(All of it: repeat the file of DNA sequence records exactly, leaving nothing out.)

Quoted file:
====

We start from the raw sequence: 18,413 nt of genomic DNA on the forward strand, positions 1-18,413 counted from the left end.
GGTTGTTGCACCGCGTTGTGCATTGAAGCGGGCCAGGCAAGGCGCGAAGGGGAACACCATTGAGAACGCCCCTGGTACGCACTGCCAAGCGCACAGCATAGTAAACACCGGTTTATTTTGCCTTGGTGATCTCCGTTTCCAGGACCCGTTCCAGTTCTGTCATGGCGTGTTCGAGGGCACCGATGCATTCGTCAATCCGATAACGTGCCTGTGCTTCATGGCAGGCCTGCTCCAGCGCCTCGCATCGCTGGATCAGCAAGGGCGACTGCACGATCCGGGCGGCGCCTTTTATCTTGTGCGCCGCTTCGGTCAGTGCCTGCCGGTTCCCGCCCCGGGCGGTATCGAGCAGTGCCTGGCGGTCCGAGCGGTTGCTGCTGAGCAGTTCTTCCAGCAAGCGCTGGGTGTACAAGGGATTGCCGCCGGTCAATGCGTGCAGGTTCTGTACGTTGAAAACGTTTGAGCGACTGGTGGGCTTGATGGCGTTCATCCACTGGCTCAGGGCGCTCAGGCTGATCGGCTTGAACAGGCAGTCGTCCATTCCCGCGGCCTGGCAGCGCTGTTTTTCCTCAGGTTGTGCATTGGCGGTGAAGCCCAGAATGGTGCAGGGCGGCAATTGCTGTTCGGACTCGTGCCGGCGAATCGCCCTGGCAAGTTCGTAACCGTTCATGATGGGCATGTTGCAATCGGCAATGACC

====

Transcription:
We start from the raw sequence: 18,413 nt of genomic DNA on the forward strand, positions 1-18,413 counted from the left end.
GGTTGTTGCACCGCGTTGTGCATTGAAGCGGGCCAGGCAAGGCGCGAAGGGGAACACCATTGAGAACGCCCCTGGTACGCACTGCCAAGCGCACAGCATAGTAAACACCGGTTTATTTTGCCTTGGTGATCTCCGTTTCCAGGACCCGTTCCAGTTCTGTCATGGCGTGTTCGAGGGCACCGATGCATTCGTCAATCCGATAACGTGCCTGTGCTTCATGGCAGGCCTGCTCCAGCGCCTCGCATCGCTGGATCAGCAAGGGCGACTGCACGATCCGGGCGGCGCCTTTTATCTTGTGCGCCGCTTCGGTCAGTGCCTGCCGGTTCCCGCCCCGGGCGGTATCGAGCAGTGCCTGGCGGTCCGAGCGGTTGCTGCTGAGCAGTTCTTCCAGCAAGCGCTGGGTGTACAAGGGATTGCCGCCGGTCAATGCGTGCAGGTTCTGTACGTTGAAAACGTTTGAGCGACTGGTGGGCTTGATGGCGTTCATCCACTGGCTCAGGGCGCTCAGGCTGATCGGCTTGAACAGGCAGTCGTCCATTCCCGCGGCCTGGCAGCGCTGTTTTTCCTCAGGTTGTGCATTGGCGGTGAAGCCCAGAATGGTGCAGGGCGGCAATTGCTGTTCGGACTCGTGCCGGCGAATCGCCCTGGCAAGTTCGTAACCGTTCATGATGGGCATGTTGCAATCGGCAATGACC